Source:The Vinny Eastwood Show
Date: 30 June 2015
Author: Vinny Eastwood
One day you’re going to work,
Drinking on the weekends with your friends,
Spending money on things that make you happy,
Then several years later you can’t find a job,
Your friends don’t want to hang out with you any more,
Your family thinks you’re nuts,
You’re frustrated with everything and everybody,You might have become a conspiracy theorist.
This scenario is all too familiar and it’s about time we come together to comprehend a few very important things, who we are, what’s happening to us and how we can deal with it.
Firstly, let’s define what we are and what we’re not,
To understand this fully requires the realization that there’s a spectrum and a bell curve,
So, no matter how clearly defined the parameters,
There are always extremes on either end of the scale to accommodate a minority,
But, the bulk of people usually cluster near the center in some form of balance. Continue reading Conspiracy Theorists, Why People Think You’re Crazy And How To Change It
Date: 23 July 2015
Author: Craig Timberg
Charlie Miller, a security researcher, is shown on July 21 in St Louis, Missouri, with a car that he figured out how to hack.
The complaints that flooded into Texas Auto Centre that maddening, mystifying week were all pretty much the same: Customers’ cars had gone haywire. Horns started honking in the middle of the night, angering neighbors, waking babies. Then when morning finally came, the cars refused to start.
The staff suspected malfunctions in a new Internet device, installed behind dashboards of second-hand cars, that allowed the dealership to remind customers of overdue payments by taking remote control of some vehicle functions. But a check of the dealership’s computers suggested something more sinister at work: Texas Auto Center had been hacked. Continue reading Automakers rush to add wireless features, leaving cars open to hackers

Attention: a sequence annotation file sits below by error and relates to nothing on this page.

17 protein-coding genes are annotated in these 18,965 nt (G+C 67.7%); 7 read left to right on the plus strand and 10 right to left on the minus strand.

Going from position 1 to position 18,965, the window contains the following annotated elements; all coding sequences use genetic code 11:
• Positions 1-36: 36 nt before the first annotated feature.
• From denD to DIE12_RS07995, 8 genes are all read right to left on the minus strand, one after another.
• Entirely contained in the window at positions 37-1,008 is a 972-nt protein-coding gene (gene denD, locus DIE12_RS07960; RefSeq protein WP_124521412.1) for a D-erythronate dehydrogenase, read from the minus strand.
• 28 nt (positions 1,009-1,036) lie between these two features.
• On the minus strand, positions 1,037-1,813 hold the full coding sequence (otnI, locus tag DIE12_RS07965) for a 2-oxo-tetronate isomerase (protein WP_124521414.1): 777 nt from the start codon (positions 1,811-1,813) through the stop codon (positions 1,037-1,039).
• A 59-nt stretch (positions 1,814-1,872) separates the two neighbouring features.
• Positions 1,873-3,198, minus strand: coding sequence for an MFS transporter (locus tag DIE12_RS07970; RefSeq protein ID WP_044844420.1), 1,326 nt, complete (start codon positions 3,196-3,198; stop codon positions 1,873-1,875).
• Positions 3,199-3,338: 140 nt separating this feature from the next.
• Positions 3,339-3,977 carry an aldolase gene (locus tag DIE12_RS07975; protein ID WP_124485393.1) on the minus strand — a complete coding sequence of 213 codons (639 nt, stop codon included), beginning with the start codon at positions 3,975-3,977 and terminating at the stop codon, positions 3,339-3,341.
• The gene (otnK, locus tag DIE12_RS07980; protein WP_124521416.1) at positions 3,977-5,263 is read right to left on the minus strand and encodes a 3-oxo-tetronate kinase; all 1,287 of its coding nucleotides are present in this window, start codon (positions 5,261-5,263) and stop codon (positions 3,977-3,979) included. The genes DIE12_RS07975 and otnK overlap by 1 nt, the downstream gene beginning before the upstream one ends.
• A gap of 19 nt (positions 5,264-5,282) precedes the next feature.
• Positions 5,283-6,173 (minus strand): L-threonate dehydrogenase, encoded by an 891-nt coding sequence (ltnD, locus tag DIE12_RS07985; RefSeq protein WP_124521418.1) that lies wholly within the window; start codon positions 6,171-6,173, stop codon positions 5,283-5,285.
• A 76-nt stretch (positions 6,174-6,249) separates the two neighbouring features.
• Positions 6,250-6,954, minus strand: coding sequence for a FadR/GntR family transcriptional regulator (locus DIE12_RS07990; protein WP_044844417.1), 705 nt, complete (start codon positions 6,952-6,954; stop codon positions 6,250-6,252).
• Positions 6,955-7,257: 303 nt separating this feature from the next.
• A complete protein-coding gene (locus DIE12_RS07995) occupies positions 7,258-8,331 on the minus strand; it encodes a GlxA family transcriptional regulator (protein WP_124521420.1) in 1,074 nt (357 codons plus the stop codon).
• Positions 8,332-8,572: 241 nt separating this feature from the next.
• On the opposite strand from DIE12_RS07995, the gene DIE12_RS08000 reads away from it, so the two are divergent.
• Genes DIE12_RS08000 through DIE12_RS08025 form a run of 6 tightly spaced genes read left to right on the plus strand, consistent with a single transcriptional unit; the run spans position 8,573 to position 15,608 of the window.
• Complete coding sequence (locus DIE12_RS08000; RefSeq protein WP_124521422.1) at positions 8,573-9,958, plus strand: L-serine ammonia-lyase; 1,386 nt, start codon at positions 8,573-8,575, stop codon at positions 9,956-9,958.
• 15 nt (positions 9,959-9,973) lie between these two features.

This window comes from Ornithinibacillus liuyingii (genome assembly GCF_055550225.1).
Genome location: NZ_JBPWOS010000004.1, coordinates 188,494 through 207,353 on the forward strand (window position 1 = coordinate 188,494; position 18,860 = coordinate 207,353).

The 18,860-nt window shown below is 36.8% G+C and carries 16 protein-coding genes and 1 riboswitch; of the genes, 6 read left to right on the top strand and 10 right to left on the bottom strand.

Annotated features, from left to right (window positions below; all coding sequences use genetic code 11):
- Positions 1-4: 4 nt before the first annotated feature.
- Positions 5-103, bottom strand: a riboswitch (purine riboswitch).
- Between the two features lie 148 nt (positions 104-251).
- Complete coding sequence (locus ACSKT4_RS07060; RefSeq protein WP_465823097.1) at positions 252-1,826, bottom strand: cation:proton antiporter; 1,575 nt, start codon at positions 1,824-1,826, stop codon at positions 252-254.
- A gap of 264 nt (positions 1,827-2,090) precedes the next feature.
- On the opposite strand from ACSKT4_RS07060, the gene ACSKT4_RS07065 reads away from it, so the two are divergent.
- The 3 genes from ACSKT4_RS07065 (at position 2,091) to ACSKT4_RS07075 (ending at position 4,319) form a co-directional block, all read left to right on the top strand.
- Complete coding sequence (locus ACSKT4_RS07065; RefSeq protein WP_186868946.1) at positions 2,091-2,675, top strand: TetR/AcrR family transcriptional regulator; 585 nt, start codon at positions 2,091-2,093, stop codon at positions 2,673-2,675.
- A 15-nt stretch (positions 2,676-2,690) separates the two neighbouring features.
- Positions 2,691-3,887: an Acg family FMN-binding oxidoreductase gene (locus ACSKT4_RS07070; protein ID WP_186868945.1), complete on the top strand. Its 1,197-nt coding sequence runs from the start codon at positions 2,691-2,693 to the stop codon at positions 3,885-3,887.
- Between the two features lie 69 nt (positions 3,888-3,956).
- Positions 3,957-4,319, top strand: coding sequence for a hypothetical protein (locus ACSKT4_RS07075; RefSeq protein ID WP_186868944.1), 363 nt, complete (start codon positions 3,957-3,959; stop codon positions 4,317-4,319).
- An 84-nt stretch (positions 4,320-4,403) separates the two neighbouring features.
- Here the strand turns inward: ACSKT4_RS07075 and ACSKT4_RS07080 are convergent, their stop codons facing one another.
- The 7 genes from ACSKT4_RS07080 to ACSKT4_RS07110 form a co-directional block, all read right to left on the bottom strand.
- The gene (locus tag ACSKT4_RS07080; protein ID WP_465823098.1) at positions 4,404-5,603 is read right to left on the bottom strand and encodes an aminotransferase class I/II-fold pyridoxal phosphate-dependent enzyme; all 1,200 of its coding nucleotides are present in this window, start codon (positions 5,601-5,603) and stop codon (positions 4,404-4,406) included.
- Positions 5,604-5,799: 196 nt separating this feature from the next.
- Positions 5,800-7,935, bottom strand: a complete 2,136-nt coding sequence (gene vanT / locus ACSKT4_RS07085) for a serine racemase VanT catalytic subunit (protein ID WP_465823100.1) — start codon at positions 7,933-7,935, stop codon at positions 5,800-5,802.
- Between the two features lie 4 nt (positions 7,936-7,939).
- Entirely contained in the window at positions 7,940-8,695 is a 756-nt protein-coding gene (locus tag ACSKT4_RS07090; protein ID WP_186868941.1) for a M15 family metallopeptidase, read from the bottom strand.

Date: 22 July 2015
Author: David Gutierrez, staff writer
(NaturalNews) The example of Chernobyl suggests that the death toll from the Fukushima nuclear disaster in Japan may eventually top one million, writes Robert Hunziker on CounterPunch.org.
In March 2011, a major earthquake and tsunami caused meltdowns at three separate reactors at the Fukushima Daiichi nuclear power plant, including four separate hydrogen explosions. The cores from all three reactors burrowed through the floors of their containment vessels, and their locations remain unknown – but they continue to pour off so much radiation that entering the area would be instantly lethal.
More than four years later, tens of thousands of area residents remain in temporary housing, unable to return to their homes in the radioactive exclusion zone. Even in areas that have reopened, however, some residents have refused to return, questioning the government line that those towns are once again safe.
More than five million could die
The only other comparable nuclear accident in history was the 1986 meltdown of the Chernobyl power plant in Ukraine. Scientists estimate that over the ensuing 30 years, more than one million people have died as a direct result of fallout from the disaster. Since approximately seven million people were exposed to radiation from the disaster, that makes a death rate of about one in seven (14 percent).
In addition to those exposed directly to the fallout, another 25,000 workers were killed due to exposure during the efforts to contain the radiation. Twenty percent of these were suicides due to radiation sickness. Continue reading Chernobyl has killed one million people; will Fukushima kill five million?